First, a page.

NPR |Nov. 21, 2014 6:21 a.m.
In a culture where being social and outgoing are celebrated, it can be difficult to be an introvert. Susan Cain argues introverts bring extraordinary talents to the world, and should be celebrated.
NPR |Nov. 20, 2014 8:36 a.m.
Black youth saw more than twice as many ads for sugary drinks on TV compared with white children and teens in 2013. Advertising for the drinks on Spanish-language TV also increased by 44 percent.
NPR |Nov. 19, 2014 11:33 a.m.
Pumpkin spice is the flavor of the season, but does anyone think there's real pumpkin in the "science goo" in our lattes? Turns out flavor companies have come up with a simple chemical recipe for it.
NPR |Nov. 18, 2014 2:05 p.m.
If you're scrambling to find the perfect cranberry sauce or a sumptuous dessert, the Internet can help. We've rounded up services to help you spend less time waiting in line and more time with family.
NPR |Nov. 18, 2014 12:35 p.m.
Brian Krebs' new book tells the story of how two companies groomed spammers, and then destroyed each other. In the process, Krebs got access to documents that illuminated how cybercriminals operate.
NPR |Nov. 18, 2014 10:08 a.m.
"Greek coffee" may be a matter of national pride in the Mediterranean nation. But increasingly, Greeks are embracing espresso, an imported brew. Chalk it up to globalization.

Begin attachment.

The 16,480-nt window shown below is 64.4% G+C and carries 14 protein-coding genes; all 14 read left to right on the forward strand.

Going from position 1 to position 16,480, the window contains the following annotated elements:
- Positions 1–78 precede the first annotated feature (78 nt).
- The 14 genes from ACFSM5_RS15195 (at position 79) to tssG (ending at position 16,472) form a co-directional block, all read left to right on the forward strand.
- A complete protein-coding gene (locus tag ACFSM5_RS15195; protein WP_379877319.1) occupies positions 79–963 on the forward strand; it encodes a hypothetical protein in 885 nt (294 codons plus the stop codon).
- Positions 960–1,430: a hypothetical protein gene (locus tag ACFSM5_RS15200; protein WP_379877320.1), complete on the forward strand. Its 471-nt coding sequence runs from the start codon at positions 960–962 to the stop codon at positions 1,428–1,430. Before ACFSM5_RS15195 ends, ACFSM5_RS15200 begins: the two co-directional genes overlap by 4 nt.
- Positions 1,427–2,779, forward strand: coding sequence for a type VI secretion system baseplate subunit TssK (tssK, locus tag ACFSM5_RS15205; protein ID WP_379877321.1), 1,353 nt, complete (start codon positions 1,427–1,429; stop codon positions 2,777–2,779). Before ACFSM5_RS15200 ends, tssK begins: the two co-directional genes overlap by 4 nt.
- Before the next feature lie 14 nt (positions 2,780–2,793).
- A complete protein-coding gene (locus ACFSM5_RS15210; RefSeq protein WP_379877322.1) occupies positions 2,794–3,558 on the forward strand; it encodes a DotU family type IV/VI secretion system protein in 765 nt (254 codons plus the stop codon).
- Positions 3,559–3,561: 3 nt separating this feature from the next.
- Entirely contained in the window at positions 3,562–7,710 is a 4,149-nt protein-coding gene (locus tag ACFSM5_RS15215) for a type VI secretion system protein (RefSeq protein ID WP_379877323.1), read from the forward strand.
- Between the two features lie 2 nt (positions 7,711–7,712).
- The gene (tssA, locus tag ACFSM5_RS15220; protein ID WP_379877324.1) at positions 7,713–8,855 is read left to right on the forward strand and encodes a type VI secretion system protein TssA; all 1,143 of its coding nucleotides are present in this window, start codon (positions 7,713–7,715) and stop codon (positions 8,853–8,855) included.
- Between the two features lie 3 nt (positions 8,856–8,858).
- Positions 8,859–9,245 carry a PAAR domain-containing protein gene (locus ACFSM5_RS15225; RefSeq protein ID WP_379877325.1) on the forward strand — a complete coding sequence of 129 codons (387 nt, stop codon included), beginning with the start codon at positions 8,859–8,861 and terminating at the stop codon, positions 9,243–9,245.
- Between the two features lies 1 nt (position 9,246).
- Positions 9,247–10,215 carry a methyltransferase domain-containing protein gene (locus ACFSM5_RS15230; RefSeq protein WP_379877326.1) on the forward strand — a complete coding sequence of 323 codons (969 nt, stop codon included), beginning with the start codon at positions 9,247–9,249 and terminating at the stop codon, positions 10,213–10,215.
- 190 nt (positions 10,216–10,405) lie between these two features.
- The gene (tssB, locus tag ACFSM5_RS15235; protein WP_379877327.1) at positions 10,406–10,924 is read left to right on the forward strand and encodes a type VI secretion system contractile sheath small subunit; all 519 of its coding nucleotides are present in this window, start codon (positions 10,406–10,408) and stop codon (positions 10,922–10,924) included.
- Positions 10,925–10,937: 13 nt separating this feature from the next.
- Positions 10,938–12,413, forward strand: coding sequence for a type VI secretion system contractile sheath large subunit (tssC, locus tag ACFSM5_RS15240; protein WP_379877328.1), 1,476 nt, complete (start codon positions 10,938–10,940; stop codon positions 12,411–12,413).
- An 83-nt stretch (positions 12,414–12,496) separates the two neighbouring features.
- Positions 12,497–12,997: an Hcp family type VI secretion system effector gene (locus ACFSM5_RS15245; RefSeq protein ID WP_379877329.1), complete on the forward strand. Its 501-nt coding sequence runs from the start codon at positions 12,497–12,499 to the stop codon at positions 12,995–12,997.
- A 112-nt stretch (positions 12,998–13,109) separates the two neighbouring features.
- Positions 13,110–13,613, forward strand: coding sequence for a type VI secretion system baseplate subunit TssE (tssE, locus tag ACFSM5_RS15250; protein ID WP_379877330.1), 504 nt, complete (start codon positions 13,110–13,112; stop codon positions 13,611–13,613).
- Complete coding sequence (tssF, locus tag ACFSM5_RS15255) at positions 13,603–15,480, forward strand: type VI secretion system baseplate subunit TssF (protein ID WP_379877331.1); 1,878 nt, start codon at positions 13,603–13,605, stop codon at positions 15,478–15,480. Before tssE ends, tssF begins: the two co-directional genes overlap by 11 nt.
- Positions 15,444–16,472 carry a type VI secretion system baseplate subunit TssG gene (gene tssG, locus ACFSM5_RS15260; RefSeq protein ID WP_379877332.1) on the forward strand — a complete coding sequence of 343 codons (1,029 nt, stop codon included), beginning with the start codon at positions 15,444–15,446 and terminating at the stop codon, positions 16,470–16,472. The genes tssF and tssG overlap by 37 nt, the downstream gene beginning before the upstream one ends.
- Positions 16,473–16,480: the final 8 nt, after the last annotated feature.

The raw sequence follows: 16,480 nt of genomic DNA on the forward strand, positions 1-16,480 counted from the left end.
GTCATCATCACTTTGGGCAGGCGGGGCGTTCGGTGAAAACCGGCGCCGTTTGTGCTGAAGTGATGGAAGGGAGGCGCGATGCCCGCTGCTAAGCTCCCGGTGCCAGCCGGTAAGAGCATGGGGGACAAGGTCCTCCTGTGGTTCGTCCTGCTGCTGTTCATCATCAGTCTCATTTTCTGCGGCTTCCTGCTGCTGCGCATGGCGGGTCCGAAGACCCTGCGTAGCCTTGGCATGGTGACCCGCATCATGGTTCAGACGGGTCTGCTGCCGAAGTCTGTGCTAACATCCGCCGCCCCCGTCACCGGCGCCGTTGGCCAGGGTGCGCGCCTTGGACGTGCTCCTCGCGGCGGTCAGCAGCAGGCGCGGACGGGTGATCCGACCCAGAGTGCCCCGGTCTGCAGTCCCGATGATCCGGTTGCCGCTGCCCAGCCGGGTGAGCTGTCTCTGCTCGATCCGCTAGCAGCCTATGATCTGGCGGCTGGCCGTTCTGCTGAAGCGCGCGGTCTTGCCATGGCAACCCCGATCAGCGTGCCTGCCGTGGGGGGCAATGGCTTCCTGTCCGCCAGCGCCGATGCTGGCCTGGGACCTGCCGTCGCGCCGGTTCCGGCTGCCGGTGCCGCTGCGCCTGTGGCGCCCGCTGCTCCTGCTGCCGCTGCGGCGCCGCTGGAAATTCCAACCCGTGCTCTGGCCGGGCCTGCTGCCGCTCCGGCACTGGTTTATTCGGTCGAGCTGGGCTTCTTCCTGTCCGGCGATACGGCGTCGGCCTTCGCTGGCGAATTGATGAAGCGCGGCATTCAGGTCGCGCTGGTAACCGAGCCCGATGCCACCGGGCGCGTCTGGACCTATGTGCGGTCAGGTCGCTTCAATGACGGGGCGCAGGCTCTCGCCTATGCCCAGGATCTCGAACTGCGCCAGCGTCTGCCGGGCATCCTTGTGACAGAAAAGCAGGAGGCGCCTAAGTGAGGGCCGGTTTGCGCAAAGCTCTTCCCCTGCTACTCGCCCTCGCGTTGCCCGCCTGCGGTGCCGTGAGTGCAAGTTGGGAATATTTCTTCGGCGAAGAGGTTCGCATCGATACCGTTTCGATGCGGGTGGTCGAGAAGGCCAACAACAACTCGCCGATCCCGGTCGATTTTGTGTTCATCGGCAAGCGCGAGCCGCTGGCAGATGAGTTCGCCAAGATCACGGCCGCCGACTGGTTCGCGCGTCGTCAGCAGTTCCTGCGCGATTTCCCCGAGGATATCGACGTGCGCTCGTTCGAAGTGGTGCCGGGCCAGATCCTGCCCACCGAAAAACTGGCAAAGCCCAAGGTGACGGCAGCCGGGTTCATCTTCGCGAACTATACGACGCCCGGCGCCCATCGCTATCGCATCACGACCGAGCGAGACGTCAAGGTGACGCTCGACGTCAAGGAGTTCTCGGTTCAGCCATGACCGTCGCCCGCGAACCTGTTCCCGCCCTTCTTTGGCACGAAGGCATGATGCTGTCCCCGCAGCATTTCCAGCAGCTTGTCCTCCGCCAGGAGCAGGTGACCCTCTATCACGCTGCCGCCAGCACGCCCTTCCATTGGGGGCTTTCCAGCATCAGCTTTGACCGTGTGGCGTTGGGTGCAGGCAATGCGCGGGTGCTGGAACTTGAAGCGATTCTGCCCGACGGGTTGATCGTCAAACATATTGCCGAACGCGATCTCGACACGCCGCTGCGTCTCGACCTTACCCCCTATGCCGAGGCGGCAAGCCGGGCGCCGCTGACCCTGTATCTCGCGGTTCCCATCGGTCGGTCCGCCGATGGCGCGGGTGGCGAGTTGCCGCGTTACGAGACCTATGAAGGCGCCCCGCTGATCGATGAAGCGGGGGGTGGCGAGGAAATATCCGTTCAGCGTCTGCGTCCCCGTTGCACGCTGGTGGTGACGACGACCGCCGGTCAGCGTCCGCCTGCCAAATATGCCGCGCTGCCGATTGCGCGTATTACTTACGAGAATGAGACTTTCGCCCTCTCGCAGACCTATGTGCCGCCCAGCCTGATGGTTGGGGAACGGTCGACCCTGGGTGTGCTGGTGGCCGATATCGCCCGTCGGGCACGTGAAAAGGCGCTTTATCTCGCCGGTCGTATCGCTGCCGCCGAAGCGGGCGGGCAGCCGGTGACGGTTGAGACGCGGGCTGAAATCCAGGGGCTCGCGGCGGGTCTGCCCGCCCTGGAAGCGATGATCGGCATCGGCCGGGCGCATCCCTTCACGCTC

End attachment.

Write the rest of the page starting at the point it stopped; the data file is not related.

NPR |Nov. 17, 2014 3:05 p.m.
The Culinary Institute of America may be best known for churning out chefs. But its graduates are charting new career paths that require more business chops and it's launching a school to mentor them.
NPR |Nov. 14, 2014 8:27 a.m.
Unilever is claiming that the label on Hampton Creek's egg-free spread is misleading and is threatening to its Hellmann's brand. But marketing experts say the strategy may have backfired.
NPR |Nov. 13, 2014 9:25 a.m.
The multiyear agreement, which will take effect in early 2015, ends a months-long stalemate between the online retail giant and the publishing powerhouse.
NPR |Nov. 12, 2014 10:15 a.m.
California's coffee crop is new and small, but farmers are optimistic about its potential. Scientists hope that by growing coffee here they can learn more about how to help the crop resist disease.